Transmit Lines & Energy Distribution

Transmit Lines

ISLAMABAD

The National Electric Power Regulatory Authority (NEPRA) on Thursday penalised the National Transmission and Despatch Company – a state-owned entity – for delaying by up to six years a critical transmission project required to evacuate more than 1,500 megawatts of electricity despite acute shortages.

The non-completion of some of these projects led to countrywide power breakdowns over the last few years.

The regulator said it had “taken serious note of abnormal delay in completion of interconnection arrangement for 404MW Uch-II power plant” i.e., 125-kilometre 220kV Uch-II to Sibi transmission line.

Uch-II is one the cheapest gas-based power plants currently operating on an interim arrangement. The plant was commissioned in April 2014, and it had been underutilised due to incomplete interconnection arrangement.

Similar was the case of 747MW Guddu new power plant, which was commissioned in April 2014 and was still operating on interim arrangement despite lapse of almost four years. Both these power projects — 404MW Uch-II and 747MW Guddu — were inaugurated by former prime minister Nawaz Sharif despite expert warnings that ribbon-cutting of half-baked projects carried unforeseen costs.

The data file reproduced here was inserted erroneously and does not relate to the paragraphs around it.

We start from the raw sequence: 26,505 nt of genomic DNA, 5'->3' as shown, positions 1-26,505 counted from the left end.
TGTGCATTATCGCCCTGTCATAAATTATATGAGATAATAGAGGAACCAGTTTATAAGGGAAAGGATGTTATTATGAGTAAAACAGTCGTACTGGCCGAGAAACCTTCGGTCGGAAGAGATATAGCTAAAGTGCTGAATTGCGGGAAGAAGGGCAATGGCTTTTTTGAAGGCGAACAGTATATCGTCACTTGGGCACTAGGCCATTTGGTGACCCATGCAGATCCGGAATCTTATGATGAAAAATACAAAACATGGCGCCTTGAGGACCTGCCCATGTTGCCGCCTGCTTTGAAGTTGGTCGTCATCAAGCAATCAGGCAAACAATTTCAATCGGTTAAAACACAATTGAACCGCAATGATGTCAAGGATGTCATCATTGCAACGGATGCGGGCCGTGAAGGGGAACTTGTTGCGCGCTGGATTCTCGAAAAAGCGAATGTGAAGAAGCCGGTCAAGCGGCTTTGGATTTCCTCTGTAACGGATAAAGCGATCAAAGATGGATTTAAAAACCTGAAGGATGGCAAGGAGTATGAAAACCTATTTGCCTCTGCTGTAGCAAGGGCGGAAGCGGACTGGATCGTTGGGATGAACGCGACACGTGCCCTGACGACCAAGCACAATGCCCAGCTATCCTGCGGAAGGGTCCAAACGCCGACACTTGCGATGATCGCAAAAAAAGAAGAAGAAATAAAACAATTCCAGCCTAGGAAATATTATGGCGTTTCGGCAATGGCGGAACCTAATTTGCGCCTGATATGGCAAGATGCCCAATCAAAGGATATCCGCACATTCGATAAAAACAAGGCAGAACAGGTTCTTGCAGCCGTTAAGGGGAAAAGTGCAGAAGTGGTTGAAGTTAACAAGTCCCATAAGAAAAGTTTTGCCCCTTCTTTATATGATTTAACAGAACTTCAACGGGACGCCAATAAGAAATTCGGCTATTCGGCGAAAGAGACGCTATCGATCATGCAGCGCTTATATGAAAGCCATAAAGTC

Furthermore, as per contract 220kV Mansehra, 220kV Chakdara, 220kV DI Khan and 220kV Nowshera grid stations were required to be completed by December 2016. However, the said grid stations were still not completed. Consequently, certain areas of Khyber Pakhtunkhwa including Mansehra, Hazara, Swat, DI Khan were facing low voltage and power supply constraints.

The work was still ongoing on these grid stations, said the power regulator. Moreover, 220kV Chishtian and 220kV Gujrat grid stations had been completed with a delay of three years and two years, respectively. “The delay in projects has not only caused serious technical and financial complications but also resulted in low voltages and extended hours of load shedding”.

The regulator argued that it is imperative to optimally use the new generation capacity that is introduced in the system. Transmission and distribution infrastructure must be able to handle all available electricity and deliver it to the end-consumer. NEPRA also added, that “networks in NTDC and in most of the DISCOs are not adequate to transmit electricity under different system conditions”.